UCLA researchers have developed a new combination immunotherapy to treat advanced brain cancer.
The combination treatment works by preventing brain cancer cells from shielding themselves from a patient’s own immune responses.
The three-year study, published Thursday, found that antibody blocking of an immune cell’s PD-1 surface receptors combined with a dendritic cell vaccine is more effective than using either one alone. Previous studies have shown these surface receptors to suppress normal immune response while dendritic cell vaccinations induce normal immune response, through intracranial immune cell activation.
Robert M. Prins, leader of the cancer research and member of the UCLA Jonsson Comprehensive Cancer Center, said he and his team discovered that effective immunity to glioblastoma requires a robust killer T cell response in order to attenuate immune cells within the tumor.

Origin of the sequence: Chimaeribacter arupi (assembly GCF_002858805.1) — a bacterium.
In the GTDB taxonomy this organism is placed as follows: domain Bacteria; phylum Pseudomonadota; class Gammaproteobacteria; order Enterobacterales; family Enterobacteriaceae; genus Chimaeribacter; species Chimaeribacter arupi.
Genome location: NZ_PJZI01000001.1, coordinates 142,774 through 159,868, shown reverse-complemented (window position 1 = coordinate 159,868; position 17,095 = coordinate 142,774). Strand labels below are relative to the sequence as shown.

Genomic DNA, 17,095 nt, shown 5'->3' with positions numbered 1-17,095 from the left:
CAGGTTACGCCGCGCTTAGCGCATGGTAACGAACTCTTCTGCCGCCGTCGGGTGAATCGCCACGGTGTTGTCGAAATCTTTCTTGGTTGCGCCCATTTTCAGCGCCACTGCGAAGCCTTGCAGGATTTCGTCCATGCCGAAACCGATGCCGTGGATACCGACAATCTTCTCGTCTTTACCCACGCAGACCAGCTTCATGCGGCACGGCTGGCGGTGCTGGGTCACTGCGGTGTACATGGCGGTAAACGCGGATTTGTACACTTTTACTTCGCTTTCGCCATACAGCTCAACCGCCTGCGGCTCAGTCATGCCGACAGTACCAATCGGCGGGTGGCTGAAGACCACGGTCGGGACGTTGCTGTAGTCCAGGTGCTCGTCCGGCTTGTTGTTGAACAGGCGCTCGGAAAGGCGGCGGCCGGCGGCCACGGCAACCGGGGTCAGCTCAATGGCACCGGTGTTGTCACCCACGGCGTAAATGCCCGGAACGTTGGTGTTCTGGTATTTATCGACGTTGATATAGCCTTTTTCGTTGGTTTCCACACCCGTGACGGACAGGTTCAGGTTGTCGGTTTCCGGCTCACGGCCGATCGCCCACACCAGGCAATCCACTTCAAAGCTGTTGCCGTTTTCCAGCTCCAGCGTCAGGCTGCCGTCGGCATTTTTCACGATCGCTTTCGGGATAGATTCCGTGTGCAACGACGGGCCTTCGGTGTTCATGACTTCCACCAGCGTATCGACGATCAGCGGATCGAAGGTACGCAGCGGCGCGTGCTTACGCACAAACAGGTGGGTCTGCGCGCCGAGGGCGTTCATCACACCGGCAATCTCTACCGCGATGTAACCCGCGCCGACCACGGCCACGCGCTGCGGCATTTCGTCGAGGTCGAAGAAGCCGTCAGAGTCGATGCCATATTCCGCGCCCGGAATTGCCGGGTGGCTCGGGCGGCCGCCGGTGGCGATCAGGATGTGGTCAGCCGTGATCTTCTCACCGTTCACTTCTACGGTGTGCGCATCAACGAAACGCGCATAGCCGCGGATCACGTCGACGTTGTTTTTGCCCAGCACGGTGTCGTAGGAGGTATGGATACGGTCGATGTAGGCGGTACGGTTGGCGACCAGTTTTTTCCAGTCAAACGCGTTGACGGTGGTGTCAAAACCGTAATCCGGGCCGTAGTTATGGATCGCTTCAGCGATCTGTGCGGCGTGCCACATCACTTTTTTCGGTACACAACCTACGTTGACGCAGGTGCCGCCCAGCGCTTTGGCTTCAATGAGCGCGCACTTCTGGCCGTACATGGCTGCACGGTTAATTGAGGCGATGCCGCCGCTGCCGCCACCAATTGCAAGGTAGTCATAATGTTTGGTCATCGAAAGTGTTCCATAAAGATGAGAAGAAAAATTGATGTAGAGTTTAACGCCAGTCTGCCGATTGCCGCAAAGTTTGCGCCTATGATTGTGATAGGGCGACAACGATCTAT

Although PD-1 antibody blockade removes the shield that glioblastomas activate to hide from a patient’s immune system, it may not be successful by itself in tumors that do not have sufficient infiltration of killer T cells, a type of white blood cell that lyses cancer cells. The dendritic cell vaccination allows necessary infiltration of these killer T cells into the tumors. Thus, the two combined treatment of both vaccine and antibody blockade allow for a more effective immunotherapy.
Glioblastoma constitutes about 15.4 percent of all primary brain tumors, according to the American Brain Tumor Association. Most people who are diagnosed face a median survival rate of 14.6 months.
The research findings are the first to outline how an effective immune response can be activated in the advanced brain cancer, said Prins.
Prins and Linda Liau, another leader of the research team, have filed to obtain a patent on the glioblastoma vaccine combination treatment.